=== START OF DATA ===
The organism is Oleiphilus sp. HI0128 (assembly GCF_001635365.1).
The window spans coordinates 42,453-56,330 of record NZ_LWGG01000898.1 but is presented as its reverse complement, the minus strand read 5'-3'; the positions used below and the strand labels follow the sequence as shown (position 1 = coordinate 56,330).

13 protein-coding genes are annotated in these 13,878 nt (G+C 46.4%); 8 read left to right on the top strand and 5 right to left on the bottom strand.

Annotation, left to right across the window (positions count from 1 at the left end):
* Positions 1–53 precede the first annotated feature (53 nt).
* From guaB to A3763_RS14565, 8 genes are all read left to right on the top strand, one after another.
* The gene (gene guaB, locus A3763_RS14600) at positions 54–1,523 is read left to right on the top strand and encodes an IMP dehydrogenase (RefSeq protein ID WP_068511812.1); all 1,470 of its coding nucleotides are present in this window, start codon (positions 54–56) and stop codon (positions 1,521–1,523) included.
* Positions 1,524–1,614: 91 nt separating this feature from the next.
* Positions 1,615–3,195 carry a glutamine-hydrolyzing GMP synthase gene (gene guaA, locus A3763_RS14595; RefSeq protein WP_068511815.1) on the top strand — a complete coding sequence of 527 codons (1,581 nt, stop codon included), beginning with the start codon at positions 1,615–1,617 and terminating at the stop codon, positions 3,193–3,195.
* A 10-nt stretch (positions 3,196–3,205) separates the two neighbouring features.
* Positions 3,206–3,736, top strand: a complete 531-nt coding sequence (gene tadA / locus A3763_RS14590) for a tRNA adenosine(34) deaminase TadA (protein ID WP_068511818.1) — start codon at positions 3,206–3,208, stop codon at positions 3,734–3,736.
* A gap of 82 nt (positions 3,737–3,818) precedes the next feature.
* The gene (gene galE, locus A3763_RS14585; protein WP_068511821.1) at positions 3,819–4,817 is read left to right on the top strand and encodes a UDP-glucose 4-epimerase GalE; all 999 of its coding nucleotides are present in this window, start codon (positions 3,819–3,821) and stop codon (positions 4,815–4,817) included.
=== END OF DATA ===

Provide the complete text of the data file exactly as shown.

The organism is Oleiphilus sp. HI0128 (assembly GCF_001635365.1).
The window spans coordinates 42,453-56,330 of record NZ_LWGG01000898.1 but is presented as its reverse complement, the minus strand read 5'-3'; the positions used below and the strand labels follow the sequence as shown (position 1 = coordinate 56,330).

13 protein-coding genes are annotated in these 13,878 nt (G+C 46.4%); 8 read left to right on the top strand and 5 right to left on the bottom strand.

Annotation, left to right across the window (positions count from 1 at the left end):
* Positions 1–53 precede the first annotated feature (53 nt).
* From guaB to A3763_RS14565, 8 genes are all read left to right on the top strand, one after another.
* The gene (gene guaB, locus A3763_RS14600) at positions 54–1,523 is read left to right on the top strand and encodes an IMP dehydrogenase (RefSeq protein ID WP_068511812.1); all 1,470 of its coding nucleotides are present in this window, start codon (positions 54–56) and stop codon (positions 1,521–1,523) included.
* Positions 1,524–1,614: 91 nt separating this feature from the next.
* Positions 1,615–3,195 carry a glutamine-hydrolyzing GMP synthase gene (gene guaA, locus A3763_RS14595; RefSeq protein WP_068511815.1) on the top strand — a complete coding sequence of 527 codons (1,581 nt, stop codon included), beginning with the start codon at positions 1,615–1,617 and terminating at the stop codon, positions 3,193–3,195.
* A 10-nt stretch (positions 3,196–3,205) separates the two neighbouring features.
* Positions 3,206–3,736, top strand: a complete 531-nt coding sequence (gene tadA / locus A3763_RS14590) for a tRNA adenosine(34) deaminase TadA (protein ID WP_068511818.1) — start codon at positions 3,206–3,208, stop codon at positions 3,734–3,736.
* A gap of 82 nt (positions 3,737–3,818) precedes the next feature.
* The gene (gene galE, locus A3763_RS14585; protein WP_068511821.1) at positions 3,819–4,817 is read left to right on the top strand and encodes a UDP-glucose 4-epimerase GalE; all 999 of its coding nucleotides are present in this window, start codon (positions 3,819–3,821) and stop codon (positions 4,815–4,817) included.